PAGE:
Hev. A. B. Browe. of Waverly, I'a
will occupy the pulpit of the Baptist
church here next Sunday, exchanging
with Rev. George Hlne, the regular
Addison AHller, brakeman for the Le
high Valley company, Is home for re
pairs, having been Injured by railing
off ,a car at Coxton.
A local telegraph line, to connect with
the depot and work clickers at Arnts'
barber shop, the .Bazaar and the Keeler
House, is among the projects under
Dr. H. F. Loheck has moved back
from his summer home, on Dutch Moun
tain, and is giving his house, on Sec
ond street, a coat of paint.
Nelson Conrad, of Auburn, is visiting
his daughter, iMrs. A. W. Renshaw.
Miss Amelia 'Brandamore and John
Hawker were wedded at the home of
the bride's parents, Mr. and Mrs. Mortl
more (Brandaimore, at 2 o'clock yester
day afternoon. The house was prettily
decorated with ferns and plants. The
wedding march was played by Mrs.
Edward Burns. Miss Barbara Branda
more, sister of the bride, was maid of
honor. Misses Annie Brandamore nnd
Clara. Wilder acted as bridesmaids.
Charles Hawker., brother of the groom,
wa best man. Hewy Brandamore, of
New Bedford, Mass., and Walter M.
Fowler were the ushers. Mr. and Mrs.
Hawker left at 4.45 for New York. On
returning home they will go to house
keeping oil Gravity Heights.
Judson Curtis, returns home from
Slate college today.
Mrs. William H. .Ham and daughter,
Miss Florence, leave today for a visit
with friends at New York and Morris
town, N. J.
Dr. J. J. O'Connell Is suffering with
Miss I E. Kellogg and J. 8. Lowden
were married at the home of the bride,
on Second street, at 7 o'clock yesterday
morning. The ceremony was per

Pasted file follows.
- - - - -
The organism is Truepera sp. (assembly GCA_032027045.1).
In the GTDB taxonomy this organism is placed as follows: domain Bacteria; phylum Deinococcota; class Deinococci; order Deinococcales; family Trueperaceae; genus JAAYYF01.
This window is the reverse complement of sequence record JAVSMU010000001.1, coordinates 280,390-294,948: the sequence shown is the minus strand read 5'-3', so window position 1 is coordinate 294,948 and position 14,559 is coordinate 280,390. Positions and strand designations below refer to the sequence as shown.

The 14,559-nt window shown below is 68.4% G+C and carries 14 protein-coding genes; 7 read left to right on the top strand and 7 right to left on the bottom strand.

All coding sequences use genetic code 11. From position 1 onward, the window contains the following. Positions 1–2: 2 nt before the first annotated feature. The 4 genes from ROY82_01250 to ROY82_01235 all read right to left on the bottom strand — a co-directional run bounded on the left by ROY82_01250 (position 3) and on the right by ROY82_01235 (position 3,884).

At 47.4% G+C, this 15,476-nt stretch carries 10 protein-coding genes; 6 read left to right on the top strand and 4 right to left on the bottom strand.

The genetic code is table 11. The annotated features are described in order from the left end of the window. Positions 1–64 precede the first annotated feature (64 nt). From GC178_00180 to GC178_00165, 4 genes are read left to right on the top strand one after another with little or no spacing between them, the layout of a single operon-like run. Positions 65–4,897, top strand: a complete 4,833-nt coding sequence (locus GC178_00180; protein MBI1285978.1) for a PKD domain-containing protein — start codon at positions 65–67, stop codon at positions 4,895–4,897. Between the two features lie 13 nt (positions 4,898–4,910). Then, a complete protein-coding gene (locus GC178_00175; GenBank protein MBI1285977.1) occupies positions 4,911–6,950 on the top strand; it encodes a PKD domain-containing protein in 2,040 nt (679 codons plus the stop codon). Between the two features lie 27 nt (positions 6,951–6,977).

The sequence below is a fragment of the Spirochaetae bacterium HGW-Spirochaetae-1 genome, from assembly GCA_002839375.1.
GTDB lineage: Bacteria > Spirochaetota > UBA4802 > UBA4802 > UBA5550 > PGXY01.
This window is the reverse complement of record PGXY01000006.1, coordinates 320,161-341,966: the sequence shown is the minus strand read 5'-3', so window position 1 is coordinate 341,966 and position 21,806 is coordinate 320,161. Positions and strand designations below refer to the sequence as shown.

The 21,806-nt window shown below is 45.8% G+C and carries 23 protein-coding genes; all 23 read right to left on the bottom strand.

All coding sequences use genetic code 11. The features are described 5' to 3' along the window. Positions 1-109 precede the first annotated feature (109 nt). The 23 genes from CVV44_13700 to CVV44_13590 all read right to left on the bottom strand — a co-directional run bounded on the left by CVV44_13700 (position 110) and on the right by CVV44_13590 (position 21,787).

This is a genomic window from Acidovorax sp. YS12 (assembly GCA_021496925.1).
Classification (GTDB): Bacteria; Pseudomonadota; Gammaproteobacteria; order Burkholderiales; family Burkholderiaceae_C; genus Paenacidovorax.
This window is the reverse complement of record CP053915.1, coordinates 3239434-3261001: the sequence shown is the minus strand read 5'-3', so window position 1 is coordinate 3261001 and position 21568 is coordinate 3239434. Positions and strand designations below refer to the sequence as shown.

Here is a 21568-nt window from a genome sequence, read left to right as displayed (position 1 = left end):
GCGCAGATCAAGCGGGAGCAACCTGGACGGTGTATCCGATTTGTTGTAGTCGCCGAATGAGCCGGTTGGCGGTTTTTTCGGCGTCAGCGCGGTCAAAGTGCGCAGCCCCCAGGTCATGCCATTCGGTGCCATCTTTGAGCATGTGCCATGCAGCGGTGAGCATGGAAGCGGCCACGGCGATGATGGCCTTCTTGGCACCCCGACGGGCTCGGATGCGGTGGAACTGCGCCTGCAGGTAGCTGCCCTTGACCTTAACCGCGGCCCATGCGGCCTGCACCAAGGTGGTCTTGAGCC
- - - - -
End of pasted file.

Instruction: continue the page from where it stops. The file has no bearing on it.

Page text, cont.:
formed .by Rev. R. M. .Roderick. After
a wedding breakfast toad been served
Mr. and Mrs. Lowden left on an ex
Mrs. I,. O. 'Rose left yesterday for a
few days' visit at Port Jervls and New
Mleses Vlnnle Ttose and Antoinette
D. (Ball will act as bridesmaids at the
marriage of Miss Annie Sharp to Dr.
Sweesy, at the bride's home, at Fort
Mis Maud EUlot will be married to
Fred J. Tc41ey at the "Methodist Epis
copal church, Cherry nidge, .Wednes
day, Oct. 23, at 1 p. m.
The state cannot safely do more, and
careful thought on the subject will con
vince any intelligent person, who is not
looking for political gain, that the interests
of the taxpayer must be guarded as faith
fully as the interests of the pauper. The
unjust criticism which sometime follows
the action of the directors of the poor,
who are limited In their use of the money
entrusted to their1 care, might be spared.
If this point was better understood.
The almshouse Is provided for the ab
jectly destitute, not otherwise provided
for. and the law does not contemplate
doing more than to ofi'er a guarantee
against suffering and hunger. Fortunate
ly for the inmates, a strict Interpretation
of the law Is not observed, and In most
places, the county homes are comfortable
ond Inviting. To Isolate the degraded will
not effect a cure, as tho race deterioration
will be perpetuated. Almsgiving that
does not raise the mendicant above vaga
bondage. Is most pernicious In Its results.
Kvc-n tho church, that has seemed to be
tho divinely commissioned. nt;ent, for
moving the hearts of men to uets of chari
ty has been greatly criticised as an ul-muni-r.
What .Mankind Should Re Taught.
Mankind should be taught that nt their
lilrth, their work was born with thorn,
nml that the horny hand of toil wields a
silent, bm nvxi.-'tlesMi Influence, toward
hupplness and prosperity; that enjoyment
stotvs where Indolence begins; that health
and contentment demand that life shall
have a purpose; that Idleness and Ignor
ance go hand in hand, and will sooner or
Inter lead 'them to tho ulmshouso, or to
prison. The truest, highest Ideal, em